I thought I would pass along this Washington Post blog posting by Mark Driscoll, "Why men need marriage", although it sounds like it could have been written by George Gilder in the 1980s, link here. His metaphor about trucks is interesting, if misstated.  

Saturday, January 07, 2012

Santorum's views on "rights" v. "privileges" become a canard, possible effect on gay issues for military, marriage, parenthood, even privacy, if he were elected

“Freedom to Serve” tweeted these remarks by surprising GOP candidate Rick Santorum. Yes, there were boos at the end of his comments, but they were underwhelming.

Here, Santorum describes serving the military as a “privilege” and the same for “marriage”.  Society has special rules and offers special benefits, Santorum says, for the “common good”.

Santorum’s philosophy has been said to be related to the Catholic idea of “subsidiarity” (Issues blog, Jan. 4).
The problem is, “subsidy” comes at ultimate or eventual expense to others.  Santorum says rights and privileges are different, and he won’t take away anyone’s “rights”.  But some things are not “rights” if they seem to point to individual excess when viewed against common welfare, he seems to say.  (He has questioned the decision in Lawrence v. Texas.)  Ultimately, his ideas invite intrusions back into the personal lives and spaces of people.  Further, in a sense, fitness for military or similar service is arguably a moral obligation (it was, at least for men, when I grew up). Fitness to take care of other generations and a personal stake in future generations could be viewed as a moral obligation.  The Vatican’s ideas about moral teachings reflect that belief.

Santorum is “scarier” right now than any other candidate.  (Gingrich has been perceived as scary, but in a different way; Bachmann is out.) Romney seems to be willing to leave his religion at home when in office, at least so far.

The economy does seem to be improving slowly, with better employment prospects for many people, and that development bodes better for Obama’s re-election. But, economic problems in Europe or China or oil prices due to Iran could wind up having a real impact on the rights of gay people starting in 2013.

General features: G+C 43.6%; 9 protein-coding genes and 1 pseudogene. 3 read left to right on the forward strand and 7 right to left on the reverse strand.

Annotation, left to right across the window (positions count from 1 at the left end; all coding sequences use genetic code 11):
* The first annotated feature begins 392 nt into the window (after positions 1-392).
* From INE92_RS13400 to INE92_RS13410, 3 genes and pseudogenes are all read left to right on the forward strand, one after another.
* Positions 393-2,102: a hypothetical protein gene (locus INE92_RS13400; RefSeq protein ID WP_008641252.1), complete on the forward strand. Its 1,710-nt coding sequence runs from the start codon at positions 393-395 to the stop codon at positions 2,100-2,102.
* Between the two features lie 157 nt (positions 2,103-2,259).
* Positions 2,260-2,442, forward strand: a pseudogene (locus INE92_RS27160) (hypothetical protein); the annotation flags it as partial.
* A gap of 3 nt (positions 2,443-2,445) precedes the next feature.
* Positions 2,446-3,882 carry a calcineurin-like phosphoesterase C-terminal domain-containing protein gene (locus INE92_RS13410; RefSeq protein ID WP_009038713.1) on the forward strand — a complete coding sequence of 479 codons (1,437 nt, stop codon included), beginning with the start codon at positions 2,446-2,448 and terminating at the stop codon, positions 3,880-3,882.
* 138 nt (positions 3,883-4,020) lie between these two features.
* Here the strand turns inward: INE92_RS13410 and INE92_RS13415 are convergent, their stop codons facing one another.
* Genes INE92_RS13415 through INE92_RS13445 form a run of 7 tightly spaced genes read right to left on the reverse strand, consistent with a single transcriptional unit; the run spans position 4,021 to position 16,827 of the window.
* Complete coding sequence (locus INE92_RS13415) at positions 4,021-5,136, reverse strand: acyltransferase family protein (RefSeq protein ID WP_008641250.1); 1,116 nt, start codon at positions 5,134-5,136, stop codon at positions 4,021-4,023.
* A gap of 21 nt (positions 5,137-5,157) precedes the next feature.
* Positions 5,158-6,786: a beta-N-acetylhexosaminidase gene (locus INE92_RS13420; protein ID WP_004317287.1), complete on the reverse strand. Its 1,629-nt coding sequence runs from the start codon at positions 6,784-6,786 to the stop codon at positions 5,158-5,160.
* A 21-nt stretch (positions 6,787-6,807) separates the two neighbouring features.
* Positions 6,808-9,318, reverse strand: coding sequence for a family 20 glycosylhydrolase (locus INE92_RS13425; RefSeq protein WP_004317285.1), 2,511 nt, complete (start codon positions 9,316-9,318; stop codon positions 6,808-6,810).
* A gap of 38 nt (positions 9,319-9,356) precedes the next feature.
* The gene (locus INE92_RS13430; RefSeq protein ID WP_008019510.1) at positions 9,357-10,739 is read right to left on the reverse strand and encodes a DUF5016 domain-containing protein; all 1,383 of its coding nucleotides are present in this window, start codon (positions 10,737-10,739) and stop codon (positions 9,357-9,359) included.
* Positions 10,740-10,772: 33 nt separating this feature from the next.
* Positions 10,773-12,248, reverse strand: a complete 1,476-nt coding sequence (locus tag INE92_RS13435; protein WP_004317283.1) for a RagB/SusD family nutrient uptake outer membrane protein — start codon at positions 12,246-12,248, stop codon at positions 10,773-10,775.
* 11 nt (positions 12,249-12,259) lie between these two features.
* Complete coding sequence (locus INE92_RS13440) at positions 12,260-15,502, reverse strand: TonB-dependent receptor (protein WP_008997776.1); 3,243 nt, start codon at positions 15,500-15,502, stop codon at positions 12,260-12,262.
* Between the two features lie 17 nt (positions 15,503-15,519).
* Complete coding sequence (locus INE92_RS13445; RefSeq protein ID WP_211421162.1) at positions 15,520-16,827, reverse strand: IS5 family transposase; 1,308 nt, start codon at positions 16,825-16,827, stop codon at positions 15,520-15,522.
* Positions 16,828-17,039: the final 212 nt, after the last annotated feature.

Sunday, January 01, 2012

Town DC is packed, crowd seems "new"; New Years Eve goes rather quietly; Hawaii, Delaware allow same-sex civil unions

This year,  I tried the TownDC’s New Year’s party, a personal first (Cobalt in previous years). Bought the ticket online from a service website in FL; it winds up saving “just’ $2.50.  Used Metro this time, all went pretty smoothly.

I got there about 10:40 PM and it was already packed downstairs. The drag show, featuring Lady Gaga songs and maybe “Sister Act”, was brief and over by 11.  I was downstairs during the countdown.

Upstairs, where neon rings were getting circulated, was also packed.  The crowd seemed to start thinning a little around 1 AM. 

Apologies, if I was a bit boorish on brushing off one unwelcome kiss (not a “Judas Kiss”).

There were some guys, a little zonked, who definitely needed to take advantage of the free taxi service. I hope they did.


One highlight came around 12:30 AM with song "HELLO" and the "short film" that goes with it. 

Outside, we saw the entrepreneurial free market work the way it should. In front of the Nine bar, a Pizza truck pulled up at 1:30 AM as a huge line developed for food. 

In coming days, I've have to answer a disturbing and snarky LTE in the Washington Times from Dec 30 (once the LTE appears online and I can do some "fact checking"). In California, school systems have to teach some history of the gay movement. 

Also, Hawii and Delaware today joined the list of five states that allow same-sex civil unions (six allow gay marriage). Hawaii calls it "partners in life". Josh Levs of CNN has the story: